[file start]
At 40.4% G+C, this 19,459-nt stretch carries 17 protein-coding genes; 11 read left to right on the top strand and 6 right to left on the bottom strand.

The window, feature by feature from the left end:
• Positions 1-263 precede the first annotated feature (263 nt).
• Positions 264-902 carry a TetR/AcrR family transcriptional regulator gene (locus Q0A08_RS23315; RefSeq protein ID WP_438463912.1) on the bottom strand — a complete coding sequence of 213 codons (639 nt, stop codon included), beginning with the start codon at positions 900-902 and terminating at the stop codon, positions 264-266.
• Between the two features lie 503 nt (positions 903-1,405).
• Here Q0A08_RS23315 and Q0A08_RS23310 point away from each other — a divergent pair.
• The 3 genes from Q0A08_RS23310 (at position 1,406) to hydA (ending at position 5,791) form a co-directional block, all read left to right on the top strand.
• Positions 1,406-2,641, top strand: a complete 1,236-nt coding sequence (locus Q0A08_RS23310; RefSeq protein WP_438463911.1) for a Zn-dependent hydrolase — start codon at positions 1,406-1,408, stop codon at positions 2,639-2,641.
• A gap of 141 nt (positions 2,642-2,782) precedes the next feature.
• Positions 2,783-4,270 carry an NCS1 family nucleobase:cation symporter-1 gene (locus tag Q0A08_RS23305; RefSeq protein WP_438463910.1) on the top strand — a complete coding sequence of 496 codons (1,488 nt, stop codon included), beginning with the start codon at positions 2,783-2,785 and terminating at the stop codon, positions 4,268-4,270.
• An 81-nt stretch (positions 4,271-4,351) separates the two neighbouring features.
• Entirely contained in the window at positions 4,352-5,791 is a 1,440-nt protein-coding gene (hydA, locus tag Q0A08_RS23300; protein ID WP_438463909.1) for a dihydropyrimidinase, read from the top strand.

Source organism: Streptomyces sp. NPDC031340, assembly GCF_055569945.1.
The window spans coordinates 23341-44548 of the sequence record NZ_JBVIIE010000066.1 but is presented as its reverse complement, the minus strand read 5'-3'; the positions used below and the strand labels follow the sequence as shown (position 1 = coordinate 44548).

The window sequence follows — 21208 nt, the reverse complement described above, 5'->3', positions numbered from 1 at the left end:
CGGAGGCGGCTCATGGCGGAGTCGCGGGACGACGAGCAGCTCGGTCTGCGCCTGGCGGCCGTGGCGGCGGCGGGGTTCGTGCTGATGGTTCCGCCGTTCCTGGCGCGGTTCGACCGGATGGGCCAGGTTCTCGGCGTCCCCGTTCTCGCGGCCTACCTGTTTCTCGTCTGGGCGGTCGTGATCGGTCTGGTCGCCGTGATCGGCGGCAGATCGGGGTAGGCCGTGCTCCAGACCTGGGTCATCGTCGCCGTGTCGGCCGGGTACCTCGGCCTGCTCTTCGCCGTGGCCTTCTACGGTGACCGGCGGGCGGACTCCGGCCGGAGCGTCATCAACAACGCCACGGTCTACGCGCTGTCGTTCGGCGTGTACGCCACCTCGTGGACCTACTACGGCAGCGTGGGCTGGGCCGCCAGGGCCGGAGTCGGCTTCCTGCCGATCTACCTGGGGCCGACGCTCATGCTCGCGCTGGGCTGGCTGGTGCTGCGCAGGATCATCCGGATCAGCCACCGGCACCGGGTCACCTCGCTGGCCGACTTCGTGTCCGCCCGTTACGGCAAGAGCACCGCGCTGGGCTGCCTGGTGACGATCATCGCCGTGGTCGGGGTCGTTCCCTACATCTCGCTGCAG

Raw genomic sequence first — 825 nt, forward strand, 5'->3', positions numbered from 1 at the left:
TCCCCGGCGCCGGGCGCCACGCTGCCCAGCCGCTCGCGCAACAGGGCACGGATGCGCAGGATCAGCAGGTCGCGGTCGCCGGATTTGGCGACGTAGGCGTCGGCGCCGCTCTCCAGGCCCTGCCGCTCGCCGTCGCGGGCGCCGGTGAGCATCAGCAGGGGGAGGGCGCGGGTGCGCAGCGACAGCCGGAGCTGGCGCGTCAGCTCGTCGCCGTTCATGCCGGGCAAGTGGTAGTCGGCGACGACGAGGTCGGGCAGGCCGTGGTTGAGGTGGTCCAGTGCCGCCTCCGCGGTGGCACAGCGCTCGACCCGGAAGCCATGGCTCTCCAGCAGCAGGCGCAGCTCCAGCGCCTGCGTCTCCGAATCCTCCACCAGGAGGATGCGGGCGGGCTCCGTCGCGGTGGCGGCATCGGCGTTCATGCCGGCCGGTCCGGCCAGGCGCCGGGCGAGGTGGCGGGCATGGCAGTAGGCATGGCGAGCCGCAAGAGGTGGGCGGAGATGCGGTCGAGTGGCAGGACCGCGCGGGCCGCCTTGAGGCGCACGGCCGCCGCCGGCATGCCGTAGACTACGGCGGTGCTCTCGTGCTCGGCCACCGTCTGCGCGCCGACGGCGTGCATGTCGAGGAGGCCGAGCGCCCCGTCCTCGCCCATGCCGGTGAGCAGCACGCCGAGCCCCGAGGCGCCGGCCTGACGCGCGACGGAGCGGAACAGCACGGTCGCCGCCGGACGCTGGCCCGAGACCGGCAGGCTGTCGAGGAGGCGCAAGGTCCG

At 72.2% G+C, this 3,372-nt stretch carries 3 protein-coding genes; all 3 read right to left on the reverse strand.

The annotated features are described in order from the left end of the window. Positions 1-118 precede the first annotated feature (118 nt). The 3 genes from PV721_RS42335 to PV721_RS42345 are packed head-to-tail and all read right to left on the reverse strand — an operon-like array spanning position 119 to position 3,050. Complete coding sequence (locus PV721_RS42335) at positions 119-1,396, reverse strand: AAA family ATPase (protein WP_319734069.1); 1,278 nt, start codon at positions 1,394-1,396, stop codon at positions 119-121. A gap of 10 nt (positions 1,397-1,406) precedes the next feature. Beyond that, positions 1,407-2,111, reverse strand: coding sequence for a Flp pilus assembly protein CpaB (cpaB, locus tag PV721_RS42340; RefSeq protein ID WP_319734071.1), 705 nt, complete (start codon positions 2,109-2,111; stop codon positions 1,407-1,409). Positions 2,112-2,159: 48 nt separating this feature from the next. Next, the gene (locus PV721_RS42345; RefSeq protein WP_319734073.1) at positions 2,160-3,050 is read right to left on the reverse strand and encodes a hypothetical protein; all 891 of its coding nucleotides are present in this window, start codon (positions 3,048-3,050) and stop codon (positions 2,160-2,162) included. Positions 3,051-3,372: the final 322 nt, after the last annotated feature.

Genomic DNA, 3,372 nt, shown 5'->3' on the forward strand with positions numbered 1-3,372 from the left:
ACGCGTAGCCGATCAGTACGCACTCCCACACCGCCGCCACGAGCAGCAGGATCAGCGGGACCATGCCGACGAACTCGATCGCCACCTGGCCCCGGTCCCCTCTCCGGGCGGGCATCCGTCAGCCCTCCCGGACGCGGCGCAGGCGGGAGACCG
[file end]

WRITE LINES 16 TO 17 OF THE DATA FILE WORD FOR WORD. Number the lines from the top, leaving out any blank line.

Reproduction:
CGGAGGCGGCTCATGGCGGAGTCGCGGGACGACGAGCAGCTCGGTCTGCGCCTGGCGGCCGTGGCGGCGGCGGGGTTCGTGCTGATGGTTCCGCCGTTCCTGGCGCGGTTCGACCGGATGGGCCAGGTTCTCGGCGTCCCCGTTCTCGCGGCCTACCTGTTTCTCGTCTGGGCGGTCGTGATCGGTCTGGTCGCCGTGATCGGCGGCAGATCGGGGTAGGCCGTGCTCCAGACCTGGGTCATCGTCGCCGTGTCGGCCGGGTACCTCGGCCTGCTCTTCGCCGTGGCCTTCTACGGTGACCGGCGGGCGGACTCCGGCCGGAGCGTCATCAACAACGCCACGGTCTACGCGCTGTCGTTCGGCGTGTACGCCACCTCGTGGACCTACTACGGCAGCGTGGGCTGGGCCGCCAGGGCCGGAGTCGGCTTCCTGCCGATCTACCTGGGGCCGACGCTCATGCTCGCGCTGGGCTGGCTGGTGCTGCGCAGGATCATCCGGATCAGCCACCGGCACCGGGTCACCTCGCTGGCCGACTTCGTGTCCGCCCGTTACGGCAAGAGCACCGCGCTGGGCTGCCTGGTGACGATCATCGCCGTGGTCGGGGTCGTTCCCTACATCTCGCTGCAG

Raw genomic sequence first — 825 nt, forward strand, 5'->3', positions numbered from 1 at the left: